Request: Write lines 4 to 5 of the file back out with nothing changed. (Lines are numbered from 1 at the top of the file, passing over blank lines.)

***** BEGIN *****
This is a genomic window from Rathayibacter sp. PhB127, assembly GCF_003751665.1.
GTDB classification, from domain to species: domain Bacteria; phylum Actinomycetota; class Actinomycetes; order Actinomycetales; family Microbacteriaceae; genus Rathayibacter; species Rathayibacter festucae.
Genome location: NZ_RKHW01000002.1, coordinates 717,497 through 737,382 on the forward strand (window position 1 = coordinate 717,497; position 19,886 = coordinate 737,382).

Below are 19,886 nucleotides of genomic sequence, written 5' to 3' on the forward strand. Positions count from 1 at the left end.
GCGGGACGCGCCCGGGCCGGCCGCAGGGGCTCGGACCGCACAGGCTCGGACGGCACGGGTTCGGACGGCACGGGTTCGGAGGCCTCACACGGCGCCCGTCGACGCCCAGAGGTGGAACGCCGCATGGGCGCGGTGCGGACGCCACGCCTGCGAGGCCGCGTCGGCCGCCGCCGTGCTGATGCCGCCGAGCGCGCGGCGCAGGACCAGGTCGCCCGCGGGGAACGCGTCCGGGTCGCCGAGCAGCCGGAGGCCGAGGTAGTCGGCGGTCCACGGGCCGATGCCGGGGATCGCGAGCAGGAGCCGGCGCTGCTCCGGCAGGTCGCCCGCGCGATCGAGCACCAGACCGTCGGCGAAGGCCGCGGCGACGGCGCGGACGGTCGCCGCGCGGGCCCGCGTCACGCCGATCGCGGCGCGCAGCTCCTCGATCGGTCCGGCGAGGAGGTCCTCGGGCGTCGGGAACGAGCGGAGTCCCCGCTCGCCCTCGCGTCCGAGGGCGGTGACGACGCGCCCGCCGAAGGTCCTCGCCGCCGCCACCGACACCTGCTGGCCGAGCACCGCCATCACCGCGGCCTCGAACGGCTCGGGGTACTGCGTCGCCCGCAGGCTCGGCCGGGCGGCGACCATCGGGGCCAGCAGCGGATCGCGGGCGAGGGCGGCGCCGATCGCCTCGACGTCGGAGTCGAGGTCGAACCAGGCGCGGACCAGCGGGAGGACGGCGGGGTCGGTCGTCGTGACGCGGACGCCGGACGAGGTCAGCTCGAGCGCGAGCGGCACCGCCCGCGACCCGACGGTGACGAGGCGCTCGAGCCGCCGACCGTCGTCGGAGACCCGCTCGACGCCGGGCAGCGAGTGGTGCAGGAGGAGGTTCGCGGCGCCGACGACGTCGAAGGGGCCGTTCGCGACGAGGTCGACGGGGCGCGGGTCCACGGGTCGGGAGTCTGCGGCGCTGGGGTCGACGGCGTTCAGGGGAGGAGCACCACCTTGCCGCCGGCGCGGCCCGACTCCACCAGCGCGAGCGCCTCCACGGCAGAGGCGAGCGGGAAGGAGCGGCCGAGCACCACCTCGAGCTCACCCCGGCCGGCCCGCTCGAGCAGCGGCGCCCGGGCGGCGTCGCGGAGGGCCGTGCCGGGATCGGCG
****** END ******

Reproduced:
Below are 19,886 nucleotides of genomic sequence, written 5' to 3' on the forward strand. Positions count from 1 at the left end.
GCGGGACGCGCCCGGGCCGGCCGCAGGGGCTCGGACCGCACAGGCTCGGACGGCACGGGTTCGGACGGCACGGGTTCGGAGGCCTCACACGGCGCCCGTCGACGCCCAGAGGTGGAACGCCGCATGGGCGCGGTGCGGACGCCACGCCTGCGAGGCCGCGTCGGCCGCCGCCGTGCTGATGCCGCCGAGCGCGCGGCGCAGGACCAGGTCGCCCGCGGGGAACGCGTCCGGGTCGCCGAGCAGCCGGAGGCCGAGGTAGTCGGCGGTCCACGGGCCGATGCCGGGGATCGCGAGCAGGAGCCGGCGCTGCTCCGGCAGGTCGCCCGCGCGATCGAGCACCAGACCGTCGGCGAAGGCCGCGGCGACGGCGCGGACGGTCGCCGCGCGGGCCCGCGTCACGCCGATCGCGGCGCGCAGCTCCTCGATCGGTCCGGCGAGGAGGTCCTCGGGCGTCGGGAACGAGCGGAGTCCCCGCTCGCCCTCGCGTCCGAGGGCGGTGACGACGCGCCCGCCGAAGGTCCTCGCCGCCGCCACCGACACCTGCTGGCCGAGCACCGCCATCACCGCGGCCTCGAACGGCTCGGGGTACTGCGTCGCCCGCAGGCTCGGCCGGGCGGCGACCATCGGGGCCAGCAGCGGATCGCGGGCGAGGGCGGCGCCGATCGCCTCGACGTCGGAGTCGAGGTCGAACCAGGCGCGGACCAGCGGGAGGACGGCGGGGTCGGTCGTCGTGACGCGGACGCCGGACGAGGTCAGCTCGAGCGCGAGCGGCACCGCCCGCGACCCGACGGTGACGAGGCGCTCGAGCCGCCGACCGTCGTCGGAGACCCGCTCGACGCCGGGCAGCGAGTGGTGCAGGAGGAGGTTCGCGGCGCCGACGACGTCGAAGGGGCCGTTCGCGACGAGGTCGACGGGGCGCGGGTCCACGGGTCGGGAGTCTGCGGCGCTGGGGTCGACGGCGTTCAGGGGAGGAGCACCACCTTGCCGCCGGCGCGGCCCGACTCCACCAGCGCGAGCGCCTCCACGGCAGAGGCGAGCGGGAAGGAGCGGCCGAGCACCACCTCGAGCTCACCCCGGCCGGCCCGCTCGAGCAGCGGCGCCCGGGCGGCGTCGCGGAGGGCCGTGCCGGGATCGGCG